Author: Anushka Pradhan
Editor: Shahrzad Alimohammadi
Nonmelanoma skin cancer (NMSC) can be divided into two forms of carcinoma: (1) a basal carcinoma (BCC), which accounts for 75% of cases, and is a slow-growing, locally invasive tumour, or (2) a cutaneous squamous cell carcinoma (SCC) which accounts for the remainder of cases of NMSC (Samarasinghe, 2012). Compared to BCC, SCC has a significant rate of metastasis (Samarasinghe, 2012).
Nonmelanoma Skin Cancer, Skin Cancer Biopsy
NMSC is the most common type of cancer in Caucasians (Samarasinghe, 2012). The prevalence of NMSC has increased up to 10% annually, with 2–3 million new cases of NMSC diagnosed worldwide every year (Samarasinghe, 2012).
A combination of environmental, genetic and phenotypic factors may be responsible for the development of NMSC (Samarasinghe, 2012). Approximately 90% of NMSCs occur as a result of exposure to ultraviolet (UV) light (Griffin, 2016). BCC and SCC both occur due to malignant transformation of keratinocytes and suppression of the cutaneous inflammatory response (Griffin, 2016).
Common symptoms of Nonmelanoma skin cancer include the following:
- Classical nodular subtype presents as a pink, pearly papule with a rolled edge and central ulceration,
- SCC present as ulcers or indurated keratinizing lesions on sun-exposed sites,
- Superficial BCCs present as slowly enlarging erythematous plaques, frequently found on the trunk (Griffin, 2016).
Exposure to UV light is the leading risk factor for this disease (Griffin, 2016). HIV infection may also confer a significant risk (Griffin, 2016). Phenotypic features most associated with an increased risk include fair or red hair, blue eyes, an increasing number of melanocytic naevi and Fitzpatrick skin type I (Samarasinghe, 2012).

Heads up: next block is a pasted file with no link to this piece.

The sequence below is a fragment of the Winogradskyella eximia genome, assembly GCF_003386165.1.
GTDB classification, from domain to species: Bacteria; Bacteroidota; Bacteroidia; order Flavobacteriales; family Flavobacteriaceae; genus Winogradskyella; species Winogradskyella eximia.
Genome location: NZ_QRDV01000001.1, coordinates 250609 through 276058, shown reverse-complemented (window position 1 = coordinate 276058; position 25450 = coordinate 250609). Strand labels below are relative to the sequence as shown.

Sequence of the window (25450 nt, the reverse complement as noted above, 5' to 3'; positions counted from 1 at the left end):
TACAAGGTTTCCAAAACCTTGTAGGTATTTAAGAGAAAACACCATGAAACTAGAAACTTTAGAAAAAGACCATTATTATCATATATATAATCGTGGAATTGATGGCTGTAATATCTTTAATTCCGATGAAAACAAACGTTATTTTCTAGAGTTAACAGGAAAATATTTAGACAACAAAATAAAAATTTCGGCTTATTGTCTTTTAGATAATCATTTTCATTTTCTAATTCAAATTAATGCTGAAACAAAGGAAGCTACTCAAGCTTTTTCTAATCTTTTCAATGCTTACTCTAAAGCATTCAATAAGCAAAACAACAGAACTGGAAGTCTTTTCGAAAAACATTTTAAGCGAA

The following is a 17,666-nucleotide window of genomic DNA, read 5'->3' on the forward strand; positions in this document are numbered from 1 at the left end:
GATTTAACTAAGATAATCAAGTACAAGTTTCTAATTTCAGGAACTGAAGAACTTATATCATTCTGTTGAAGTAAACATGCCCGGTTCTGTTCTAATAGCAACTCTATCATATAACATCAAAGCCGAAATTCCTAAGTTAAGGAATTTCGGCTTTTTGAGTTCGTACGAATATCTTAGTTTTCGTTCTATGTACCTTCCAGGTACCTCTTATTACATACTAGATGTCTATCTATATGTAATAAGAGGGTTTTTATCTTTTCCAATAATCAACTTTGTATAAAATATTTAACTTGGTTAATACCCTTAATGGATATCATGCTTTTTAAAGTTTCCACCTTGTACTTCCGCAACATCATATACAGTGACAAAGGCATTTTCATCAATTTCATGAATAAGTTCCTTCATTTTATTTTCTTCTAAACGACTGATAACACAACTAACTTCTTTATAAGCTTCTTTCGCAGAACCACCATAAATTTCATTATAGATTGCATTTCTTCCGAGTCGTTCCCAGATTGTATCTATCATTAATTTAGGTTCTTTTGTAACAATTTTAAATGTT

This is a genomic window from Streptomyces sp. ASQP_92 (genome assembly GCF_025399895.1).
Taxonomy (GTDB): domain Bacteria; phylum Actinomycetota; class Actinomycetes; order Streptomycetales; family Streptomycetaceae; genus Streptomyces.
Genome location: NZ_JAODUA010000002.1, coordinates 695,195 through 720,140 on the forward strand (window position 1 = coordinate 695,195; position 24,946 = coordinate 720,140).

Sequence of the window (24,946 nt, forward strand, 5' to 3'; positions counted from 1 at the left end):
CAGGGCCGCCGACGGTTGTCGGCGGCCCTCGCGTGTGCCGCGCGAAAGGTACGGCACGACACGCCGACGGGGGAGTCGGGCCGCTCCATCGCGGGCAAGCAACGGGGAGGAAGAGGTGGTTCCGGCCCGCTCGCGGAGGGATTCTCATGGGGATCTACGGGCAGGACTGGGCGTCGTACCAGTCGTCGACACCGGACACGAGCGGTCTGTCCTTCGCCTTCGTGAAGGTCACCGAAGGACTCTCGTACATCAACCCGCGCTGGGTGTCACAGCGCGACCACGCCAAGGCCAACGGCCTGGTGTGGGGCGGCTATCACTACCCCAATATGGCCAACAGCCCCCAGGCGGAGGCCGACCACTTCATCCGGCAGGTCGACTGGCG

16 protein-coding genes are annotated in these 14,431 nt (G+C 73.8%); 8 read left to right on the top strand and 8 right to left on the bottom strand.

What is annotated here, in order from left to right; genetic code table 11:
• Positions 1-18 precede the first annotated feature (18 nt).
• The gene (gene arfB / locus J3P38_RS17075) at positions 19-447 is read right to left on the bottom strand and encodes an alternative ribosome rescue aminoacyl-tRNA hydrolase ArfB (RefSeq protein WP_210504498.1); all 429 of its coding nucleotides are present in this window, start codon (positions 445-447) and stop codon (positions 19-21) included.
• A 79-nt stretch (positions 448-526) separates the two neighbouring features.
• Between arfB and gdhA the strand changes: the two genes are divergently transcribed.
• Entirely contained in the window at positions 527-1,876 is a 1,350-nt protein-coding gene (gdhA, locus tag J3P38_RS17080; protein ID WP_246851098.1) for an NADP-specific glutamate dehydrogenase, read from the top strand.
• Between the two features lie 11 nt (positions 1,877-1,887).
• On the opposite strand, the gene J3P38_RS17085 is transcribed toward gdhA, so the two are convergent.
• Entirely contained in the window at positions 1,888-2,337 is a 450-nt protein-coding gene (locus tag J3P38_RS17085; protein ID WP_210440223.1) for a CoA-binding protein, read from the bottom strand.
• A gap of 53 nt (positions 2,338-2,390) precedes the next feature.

Clinical presentation of this condition is heterogeneous concerning lesion location, size, thickness and pigmentation (Samarasinghe, 2012). The diagnosis of NMSC in classical cases can be made clinically, and most features depend upon the subtype (Samarasinghe, 2012). Nodular BCC is the most common subtype, presenting as pink nodules, with rolled edges, surface telangiectasia, ulceration, or crusting (Samarasinghe, 2012).
Dermoscopy can be used to diagnose BCC, with leaf-like areas, blue-grey blotches, wheel-spoke like areas, and arborizing blood vessels indicating disease (Samarasinghe, 2012). Additionally, a skin biopsy allows the stratification of tumours into high- and low-risk malignancies (Samarasinghe, 2012). Other non-invasive diagnostic techniques include in vivo reflectance confocal microscopy or optical coherence tomography (Cives, 2020).
Topical treatment is generally reserved for the management of patients with low-risk BCC (Cives, 2020). Photodynamic therapy uses a photosensitizing agent to produce photo-active porphyrins in malignant keratinocytes, which results in the release of reactive oxygen species and free radical formation (Cives, 2020).
Mohs micrographic surgery (MMS) is the gold standard treatment for high-risk BCC and SCC (Cives, 2020). If the patient is unable to undergo this surgery, excision with wide margins or radiotherapy may be considered (Cives, 2020). Upon complete clearance, the wound is repaired by direct closure, local skin flap or skin graft (Cives, 2020).
Articles on Misdiagnosis
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